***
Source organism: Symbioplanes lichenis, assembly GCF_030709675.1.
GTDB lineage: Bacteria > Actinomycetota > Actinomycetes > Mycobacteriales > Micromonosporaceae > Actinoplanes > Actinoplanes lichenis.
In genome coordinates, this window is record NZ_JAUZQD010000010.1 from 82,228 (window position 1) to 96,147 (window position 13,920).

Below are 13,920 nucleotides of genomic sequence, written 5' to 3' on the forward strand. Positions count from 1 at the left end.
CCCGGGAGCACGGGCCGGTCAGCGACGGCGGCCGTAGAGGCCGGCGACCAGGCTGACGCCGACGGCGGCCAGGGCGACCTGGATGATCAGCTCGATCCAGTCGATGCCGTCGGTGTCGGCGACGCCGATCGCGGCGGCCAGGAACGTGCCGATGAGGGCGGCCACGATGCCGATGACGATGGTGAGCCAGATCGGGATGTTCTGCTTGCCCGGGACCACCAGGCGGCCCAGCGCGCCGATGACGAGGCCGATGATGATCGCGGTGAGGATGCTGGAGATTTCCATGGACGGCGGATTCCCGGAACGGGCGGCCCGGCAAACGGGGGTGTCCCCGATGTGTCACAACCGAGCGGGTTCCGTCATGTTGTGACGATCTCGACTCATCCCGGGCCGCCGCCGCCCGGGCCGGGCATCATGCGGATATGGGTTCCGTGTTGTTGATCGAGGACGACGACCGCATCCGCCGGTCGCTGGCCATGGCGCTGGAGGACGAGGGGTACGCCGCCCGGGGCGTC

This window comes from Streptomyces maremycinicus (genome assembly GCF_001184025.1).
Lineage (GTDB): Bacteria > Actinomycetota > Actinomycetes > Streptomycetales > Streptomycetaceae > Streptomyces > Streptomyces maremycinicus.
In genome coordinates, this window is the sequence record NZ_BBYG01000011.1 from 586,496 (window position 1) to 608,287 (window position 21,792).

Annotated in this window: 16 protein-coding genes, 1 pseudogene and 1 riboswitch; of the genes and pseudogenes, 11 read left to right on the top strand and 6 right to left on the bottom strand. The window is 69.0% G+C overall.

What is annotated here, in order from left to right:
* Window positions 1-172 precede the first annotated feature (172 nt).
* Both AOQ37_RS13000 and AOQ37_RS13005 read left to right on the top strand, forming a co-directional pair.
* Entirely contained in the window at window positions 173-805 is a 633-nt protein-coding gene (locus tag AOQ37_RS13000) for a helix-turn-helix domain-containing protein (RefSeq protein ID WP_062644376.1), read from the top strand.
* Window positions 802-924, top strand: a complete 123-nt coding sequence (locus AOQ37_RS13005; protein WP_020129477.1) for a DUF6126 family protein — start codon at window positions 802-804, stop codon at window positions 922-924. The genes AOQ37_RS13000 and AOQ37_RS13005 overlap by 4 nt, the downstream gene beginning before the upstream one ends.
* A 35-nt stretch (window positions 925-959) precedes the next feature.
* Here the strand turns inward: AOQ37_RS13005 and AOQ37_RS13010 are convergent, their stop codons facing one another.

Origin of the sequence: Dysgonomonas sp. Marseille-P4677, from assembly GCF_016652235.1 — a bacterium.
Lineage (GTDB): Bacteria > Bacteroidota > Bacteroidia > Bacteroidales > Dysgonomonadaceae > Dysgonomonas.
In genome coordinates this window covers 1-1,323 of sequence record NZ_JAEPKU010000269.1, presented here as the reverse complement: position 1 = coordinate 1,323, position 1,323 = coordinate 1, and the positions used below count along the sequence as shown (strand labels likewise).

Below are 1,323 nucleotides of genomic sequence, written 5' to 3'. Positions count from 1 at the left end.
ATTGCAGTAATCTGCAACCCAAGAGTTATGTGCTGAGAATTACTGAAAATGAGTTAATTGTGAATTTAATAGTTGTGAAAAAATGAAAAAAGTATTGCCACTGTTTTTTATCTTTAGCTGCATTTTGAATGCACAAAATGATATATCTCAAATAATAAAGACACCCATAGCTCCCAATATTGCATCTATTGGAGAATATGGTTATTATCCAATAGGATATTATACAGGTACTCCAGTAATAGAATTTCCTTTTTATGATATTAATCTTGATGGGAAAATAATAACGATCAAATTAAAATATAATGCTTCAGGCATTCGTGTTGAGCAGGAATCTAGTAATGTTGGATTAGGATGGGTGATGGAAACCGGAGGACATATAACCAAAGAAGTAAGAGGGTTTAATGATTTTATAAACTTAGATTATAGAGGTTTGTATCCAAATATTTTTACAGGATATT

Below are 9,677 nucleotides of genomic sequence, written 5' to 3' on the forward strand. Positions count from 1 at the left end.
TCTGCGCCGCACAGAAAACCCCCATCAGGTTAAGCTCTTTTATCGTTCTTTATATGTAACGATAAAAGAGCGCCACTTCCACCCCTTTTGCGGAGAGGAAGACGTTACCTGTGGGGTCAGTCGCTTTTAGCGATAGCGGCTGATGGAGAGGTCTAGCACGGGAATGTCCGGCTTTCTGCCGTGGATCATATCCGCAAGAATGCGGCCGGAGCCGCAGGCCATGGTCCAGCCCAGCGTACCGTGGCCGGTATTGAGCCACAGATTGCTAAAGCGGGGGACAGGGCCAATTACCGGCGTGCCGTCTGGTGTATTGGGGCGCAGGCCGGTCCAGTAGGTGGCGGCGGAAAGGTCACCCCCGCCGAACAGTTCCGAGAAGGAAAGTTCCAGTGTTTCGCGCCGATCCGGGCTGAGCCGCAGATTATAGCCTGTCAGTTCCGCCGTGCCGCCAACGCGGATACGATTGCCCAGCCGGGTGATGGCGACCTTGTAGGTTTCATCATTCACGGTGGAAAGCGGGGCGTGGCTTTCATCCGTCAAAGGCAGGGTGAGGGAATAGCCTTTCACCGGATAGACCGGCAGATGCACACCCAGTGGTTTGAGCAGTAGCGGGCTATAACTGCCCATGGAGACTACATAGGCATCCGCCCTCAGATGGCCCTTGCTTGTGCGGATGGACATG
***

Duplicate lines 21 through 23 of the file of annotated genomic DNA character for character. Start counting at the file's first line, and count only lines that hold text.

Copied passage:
ATTGCAGTAATCTGCAACCCAAGAGTTATGTGCTGAGAATTACTGAAAATGAGTTAATTGTGAATTTAATAGTTGTGAAAAAATGAAAAAAGTATTGCCACTGTTTTTTATCTTTAGCTGCATTTTGAATGCACAAAATGATATATCTCAAATAATAAAGACACCCATAGCTCCCAATATTGCATCTATTGGAGAATATGGTTATTATCCAATAGGATATTATACAGGTACTCCAGTAATAGAATTTCCTTTTTATGATATTAATCTTGATGGGAAAATAATAACGATCAAATTAAAATATAATGCTTCAGGCATTCGTGTTGAGCAGGAATCTAGTAATGTTGGATTAGGATGGGTGATGGAAACCGGAGGACATATAACCAAAGAAGTAAGAGGGTTTAATGATTTTATAAACTTAGATTATAGAGGTTTGTATCCAAATATTTTTACAGGATATT

Below are 9,677 nucleotides of genomic sequence, written 5' to 3' on the forward strand. Positions count from 1 at the left end.
TCTGCGCCGCACAGAAAACCCCCATCAGGTTAAGCTCTTTTATCGTTCTTTATATGTAACGATAAAAGAGCGCCACTTCCACCCCTTTTGCGGAGAGGAAGACGTTACCTGTGGGGTCAGTCGCTTTTAGCGATAGCGGCTGATGGAGAGGTCTAGCACGGGAATGTCCGGCTTTCTGCCGTGGATCATATCCGCAAGAATGCGGCCGGAGCCGCAGGCCATGGTCCAGCCCAGCGTACCGTGGCCGGTATTGAGCCACAGATTGCTAAAGCGGGGGACAGGGCCAATTACCGGCGTGCCGTCTGGTGTATTGGGGCGCAGGCCGGTCCAGTAGGTGGCGGCGGAAAGGTCACCCCCGCCGAACAGTTCCGAGAAGGAAAGTTCCAGTGTTTCGCGCCGATCCGGGCTGAGCCGCAGATTATAGCCTGTCAGTTCCGCCGTGCCGCCAACGCGGATACGATTGCCCAGCCGGGTGATGGCGACCTTGTAGGTTTCATCATTCACGGTGGAAAGCGGGGCGTGGCTTTCATCCGTCAAAGGCAGGGTGAGGGAATAGCCTTTCACCGGATAGACCGGCAGATGCACACCCAGTGGTTTGAGCAGTAGCGGGCTATAACTGCCCATGGAGACTACATAGGCATCCGCCCTCAGATGGCCCTTGCTTGTGCGGATGGACATG